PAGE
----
My wife Heather and I (mostly Heather) homeschool our 5 kids. This lets each of them decide what their interests are and lets us focus their studies on those interests. Since we started homeschooling our oldest over 8 years ago, I knew I wanted to teach him basic computer programming. I struggled for years trying to figure out how to teach something like that to kids.
I tried starting with Visual Basic. It was my first programming language so I thought it would be a good start. Showing Mike around forms and controls was easy enough. He could see things like a button and move it around the form. He knew what a button was and that clicking on a button did “stuff”. That is where the problems started. Once you have a button on the form, you have to write code to make it do that magical stuff. Writing code is hard to explain to an adult, I found it even harder to explain to a kid who just learned how to read.
Talking about things he could not touch, let alone see just went right over his head. He got frustrated and I got discouraged, so we stopped trying. Years later it hit me, lets make a robot. He could see the product of that and hopefully learn some programming along the way. My problem was that I knew nothing about robots.
I started searching the Internet for everything I could learn about robots and how to build them. I look first at robotic kits and robotic toys, but it seemed like cheating. Boy, if i knew then what I know now I would defiantly have started with a kit. Something like Lego Mindstorm is exactly what we needed. Anyway, I started looking at microcontrollers. These are the tiny little brains that make robots more than a pile of plastic and metal that just sits like a statue.
I found Basic Stamps from Parallax. They have kits and sensors and motors and controllers and everything I could possibly need. The best part is that you program them in a version of Basic. I at the time had been writing Visual Basic for 8 years, so it was a perfect fit. I bought a Board or Education kit which came with a great book with sample projects, all kinds of sensors, led lights, servos and more. The whole kit was designed for educators to teach with. It really was perfect.
I worked on all kinds of sample projects trying to learn enough to teach the kids. I still struggled with showing them the actual source code because they just did not understand variables and loops and all those boring things that go into writing code. I then moved to the next phase, forget about code lets learn electricity.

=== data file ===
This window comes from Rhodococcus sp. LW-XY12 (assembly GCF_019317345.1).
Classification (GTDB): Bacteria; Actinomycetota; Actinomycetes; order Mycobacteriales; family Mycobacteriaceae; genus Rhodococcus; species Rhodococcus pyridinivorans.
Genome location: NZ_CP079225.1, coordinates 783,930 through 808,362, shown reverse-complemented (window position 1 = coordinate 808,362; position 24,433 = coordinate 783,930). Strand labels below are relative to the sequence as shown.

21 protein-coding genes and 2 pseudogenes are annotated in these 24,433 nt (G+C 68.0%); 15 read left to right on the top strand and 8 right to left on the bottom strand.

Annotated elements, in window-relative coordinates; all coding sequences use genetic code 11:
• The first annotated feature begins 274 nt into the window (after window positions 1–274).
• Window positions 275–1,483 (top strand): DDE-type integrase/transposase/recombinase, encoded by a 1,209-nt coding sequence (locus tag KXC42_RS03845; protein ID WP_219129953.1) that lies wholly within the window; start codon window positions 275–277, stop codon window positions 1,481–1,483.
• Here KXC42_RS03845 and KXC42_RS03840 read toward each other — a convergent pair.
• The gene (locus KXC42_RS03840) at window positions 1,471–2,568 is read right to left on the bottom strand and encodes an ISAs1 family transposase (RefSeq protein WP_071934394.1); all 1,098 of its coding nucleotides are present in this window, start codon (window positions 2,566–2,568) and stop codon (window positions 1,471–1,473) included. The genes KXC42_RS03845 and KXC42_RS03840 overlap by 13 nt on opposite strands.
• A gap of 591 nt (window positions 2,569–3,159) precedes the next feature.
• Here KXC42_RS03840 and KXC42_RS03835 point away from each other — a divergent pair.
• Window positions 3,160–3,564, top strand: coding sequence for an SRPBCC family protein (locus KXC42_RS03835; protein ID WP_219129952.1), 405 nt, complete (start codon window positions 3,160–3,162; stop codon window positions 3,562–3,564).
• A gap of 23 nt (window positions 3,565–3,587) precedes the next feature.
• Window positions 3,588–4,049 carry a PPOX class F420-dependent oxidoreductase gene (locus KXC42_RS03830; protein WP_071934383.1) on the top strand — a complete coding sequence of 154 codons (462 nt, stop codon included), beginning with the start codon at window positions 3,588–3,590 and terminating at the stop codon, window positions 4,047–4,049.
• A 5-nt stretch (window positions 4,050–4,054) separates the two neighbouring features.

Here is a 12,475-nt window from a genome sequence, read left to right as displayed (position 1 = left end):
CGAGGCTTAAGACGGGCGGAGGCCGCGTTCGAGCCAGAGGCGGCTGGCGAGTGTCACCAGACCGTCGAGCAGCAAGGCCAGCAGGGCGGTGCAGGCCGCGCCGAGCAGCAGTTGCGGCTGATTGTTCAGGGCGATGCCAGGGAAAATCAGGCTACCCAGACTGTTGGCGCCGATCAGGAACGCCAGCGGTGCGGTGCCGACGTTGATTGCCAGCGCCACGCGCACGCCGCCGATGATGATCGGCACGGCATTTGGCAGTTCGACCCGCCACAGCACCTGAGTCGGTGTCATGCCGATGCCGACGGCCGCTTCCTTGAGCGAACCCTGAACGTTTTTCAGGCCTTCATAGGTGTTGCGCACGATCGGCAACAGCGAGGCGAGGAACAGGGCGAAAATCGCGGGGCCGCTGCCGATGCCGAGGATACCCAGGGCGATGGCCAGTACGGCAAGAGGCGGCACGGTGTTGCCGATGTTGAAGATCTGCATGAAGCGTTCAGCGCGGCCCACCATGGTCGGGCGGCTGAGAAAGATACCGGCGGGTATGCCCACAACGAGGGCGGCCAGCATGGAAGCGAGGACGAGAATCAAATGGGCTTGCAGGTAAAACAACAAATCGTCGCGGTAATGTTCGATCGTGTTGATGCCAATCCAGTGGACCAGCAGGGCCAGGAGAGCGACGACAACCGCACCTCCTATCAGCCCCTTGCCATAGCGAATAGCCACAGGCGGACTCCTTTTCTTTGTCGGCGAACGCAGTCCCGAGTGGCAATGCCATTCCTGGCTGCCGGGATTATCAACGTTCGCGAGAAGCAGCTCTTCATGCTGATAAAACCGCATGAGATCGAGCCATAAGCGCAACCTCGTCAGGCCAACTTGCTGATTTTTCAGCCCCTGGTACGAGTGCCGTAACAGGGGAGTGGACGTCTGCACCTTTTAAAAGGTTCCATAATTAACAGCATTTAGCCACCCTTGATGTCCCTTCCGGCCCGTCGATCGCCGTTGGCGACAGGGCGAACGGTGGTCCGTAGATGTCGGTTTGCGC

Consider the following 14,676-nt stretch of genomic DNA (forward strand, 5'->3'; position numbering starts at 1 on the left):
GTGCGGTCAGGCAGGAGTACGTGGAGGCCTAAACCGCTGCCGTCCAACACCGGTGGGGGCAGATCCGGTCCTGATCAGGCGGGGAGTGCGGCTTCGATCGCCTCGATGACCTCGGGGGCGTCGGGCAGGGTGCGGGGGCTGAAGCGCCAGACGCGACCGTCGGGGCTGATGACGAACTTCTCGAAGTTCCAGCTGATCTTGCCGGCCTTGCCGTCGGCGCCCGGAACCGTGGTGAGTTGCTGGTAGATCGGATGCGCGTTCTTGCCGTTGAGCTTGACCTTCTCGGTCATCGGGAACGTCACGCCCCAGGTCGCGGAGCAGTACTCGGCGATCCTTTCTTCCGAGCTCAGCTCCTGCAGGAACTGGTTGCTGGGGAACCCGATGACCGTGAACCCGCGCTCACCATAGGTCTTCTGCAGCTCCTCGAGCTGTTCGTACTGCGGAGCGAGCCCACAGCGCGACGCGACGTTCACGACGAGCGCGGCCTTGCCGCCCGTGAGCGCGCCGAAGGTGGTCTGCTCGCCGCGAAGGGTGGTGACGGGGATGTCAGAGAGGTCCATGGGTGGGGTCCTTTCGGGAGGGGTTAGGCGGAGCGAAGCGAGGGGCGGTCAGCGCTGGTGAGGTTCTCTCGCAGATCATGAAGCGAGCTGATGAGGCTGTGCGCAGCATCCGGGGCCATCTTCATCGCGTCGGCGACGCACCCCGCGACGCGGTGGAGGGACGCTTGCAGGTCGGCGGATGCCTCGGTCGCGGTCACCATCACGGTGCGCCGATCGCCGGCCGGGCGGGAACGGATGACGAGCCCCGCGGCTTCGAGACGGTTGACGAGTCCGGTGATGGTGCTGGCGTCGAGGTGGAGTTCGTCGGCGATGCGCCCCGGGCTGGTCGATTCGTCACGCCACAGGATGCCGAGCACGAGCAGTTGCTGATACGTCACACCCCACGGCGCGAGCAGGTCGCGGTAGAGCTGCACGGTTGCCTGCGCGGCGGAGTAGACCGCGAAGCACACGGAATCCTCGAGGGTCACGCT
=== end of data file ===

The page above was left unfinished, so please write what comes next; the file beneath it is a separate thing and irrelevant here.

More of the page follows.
I took them outside and we tore apart an old Power Wheels car that they never used. I got to the drive motors, stripped back the wires and brought out a car battery. I quickly explained the basics of electricity: Power, Load and Ground. Then I put the wires from the motor on the battery terminals and the wheel started spinning. They were having so much fun. Each took turns putting the ground wire on and taking it off.
I then had to research how you go from a microcontroller and board that use a 9 volt battery to a 12 volt motor. I found that motor-controllers are the answer. They take a small voltage single from the microcontroller and using a secondary power source (in my case a car battery) send the higher 12v power to the motor. The really cool thing is that a motor-controller can also send the voltage the other direction. Power to the ground side and ground to the power side and move the motor backwards.
My next step was buying a HB-25 motor controller from Parallax and writing code so the microcontroller would spin the motor forward for a few seconds, slow to a stop, spin the motor backwards a few second and stop.
We then put the car battery, motor controller and microcontroller setup in the car. I turned put the battery in the board and off went the car. Forward, backward and stop. We had done it, we made a real robot. Granted all it did was go forwar, backward and stop but it was real. Give it power and it did what we had told it to do.
The boys came up with all kinds of ideas for it, but other things took priority and we never continued on the project. It has been a few years, but the desire is back in all of us. We have some new ideas for new projects and have found all kinds of new components. Stay tuned for all the excitement.
I think I finally have Mikey interested in learning to program C#. We sat together for about 2 hours and he wrote his first application. All it did was add 2 numbers and write it to the screen. I was so proud of him, but it really excited me a few hours later when his friend came over. He was explaining to her what he learned, and then he changed the code to add numbers with decimals instead of the whole numbers that it was doing.